- Egyptians were the first recorded civilizations to have used toothpaste.
- Toothpaste use goes as far back as 5,000 years.
There’s a lot to talk about when it comes to toothpaste, what kind, how much, how often… does any of it really matter? Yes, it does, let’s talk about toothpaste!
Ingredients in toothpaste
Abrasives do not play an “active” role, since they don’t contribute anything to your teeth, but they do help remove the excess food debris, and can even whiten your teeth.
How Much Toothpaste To Use?
If you’re using standard toothpaste, you don’t need much toothpaste, if you are brushing a child’s teeth, you should use toothpaste formulated for children.
- Everyone older than 3 (including adults) – Use a pea-sized amount
- Children under 3 – Use a rice-sized amount or about half of the pea-sized amount.
What Kind Of Toothpaste Should I Use?
This toothpaste is formulated to whiten teeth with surface stains on them. Surface stains are often a result of lifestyle choices, i.e. food, drink, alcohol, tobacco use, etc. Depending on what caused the stain, you may be able to make it a few shades whiter or get rid of it completely. However, whitening toothpaste is not nearly as effective as a professional whitening treatment.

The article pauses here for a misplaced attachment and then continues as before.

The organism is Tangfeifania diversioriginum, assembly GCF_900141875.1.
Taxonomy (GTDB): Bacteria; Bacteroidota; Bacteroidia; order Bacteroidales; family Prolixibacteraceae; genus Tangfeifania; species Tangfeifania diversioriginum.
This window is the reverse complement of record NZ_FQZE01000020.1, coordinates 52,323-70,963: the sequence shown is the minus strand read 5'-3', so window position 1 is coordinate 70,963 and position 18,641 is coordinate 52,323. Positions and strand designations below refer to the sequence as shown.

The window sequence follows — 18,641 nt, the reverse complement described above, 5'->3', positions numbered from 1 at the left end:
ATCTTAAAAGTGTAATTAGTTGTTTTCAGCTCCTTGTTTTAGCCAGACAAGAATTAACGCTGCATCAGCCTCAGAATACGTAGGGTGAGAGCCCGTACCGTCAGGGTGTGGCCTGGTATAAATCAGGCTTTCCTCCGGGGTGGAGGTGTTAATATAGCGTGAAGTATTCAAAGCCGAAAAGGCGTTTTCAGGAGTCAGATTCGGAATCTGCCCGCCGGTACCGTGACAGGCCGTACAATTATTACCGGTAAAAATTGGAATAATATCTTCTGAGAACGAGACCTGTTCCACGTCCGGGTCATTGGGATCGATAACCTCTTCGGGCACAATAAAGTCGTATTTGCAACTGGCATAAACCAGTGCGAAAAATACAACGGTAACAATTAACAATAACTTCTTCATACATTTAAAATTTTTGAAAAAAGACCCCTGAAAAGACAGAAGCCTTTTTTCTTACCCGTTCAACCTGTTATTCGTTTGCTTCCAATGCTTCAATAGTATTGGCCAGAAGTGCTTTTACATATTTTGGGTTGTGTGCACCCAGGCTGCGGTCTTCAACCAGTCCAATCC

Fluoride toothpaste has extra fluoride in it for those that are deficient. Too much fluoride is also a bad thing since you can be diagnosed with fluorosis. Fluorosis can affect the visual appearance of your teeth in a number of ways and may even promote tooth decay. You should consult a dentist to see if you need more fluoride. You may also want to check your city’s policy on adding fluoride to the drinking water (which has been proven both safe and effective in small amounts).
Children’s & fluoride-Free Toothpaste
Which Toothpaste Should I Buy?
Here are a few toothpaste brands you can look into if you’re shopping around:
- Good Overall – Colgate Cavity Protection Toothpaste
- Best Budget – Crest Pro-Health Pro
- Whitening Toothpaste – Arm & Hammer Extreme Whitening Toothpaste
- Gum Disease – Parodontax Toothpaste
- Sensitive Teeth – Sensodyne Fresh Impact Sensitivity Toothpaste
- Bad Breath – TheraBreath Fresh Breath Toothpaste
- Dry Mouth – Biotene Fluoride Toothpaste
This list is merely a good place to look at recommendations for specific types of toothpaste. If you get good results with a product that isn’t listed, you can use that brand as well.
What Ingredients Should You Look Out For?
- Fluoride – You will want to know if it’s present, and how much it has. The American Dental Association recommends fluoride at RDA 250 or less.
- Sweetener – Toothpaste will often contain sugar-free sweeteners for taste, if your toothpaste has sugar in it, you will want to switch brands.
- Whitening Agents – Does it contain a whitening agent like hydrogen peroxide? If so, you may not want to use it as your main toothpaste. If your teeth don’t appear whiter after using the toothpaste over time then it will be best to use a standard toothpaste.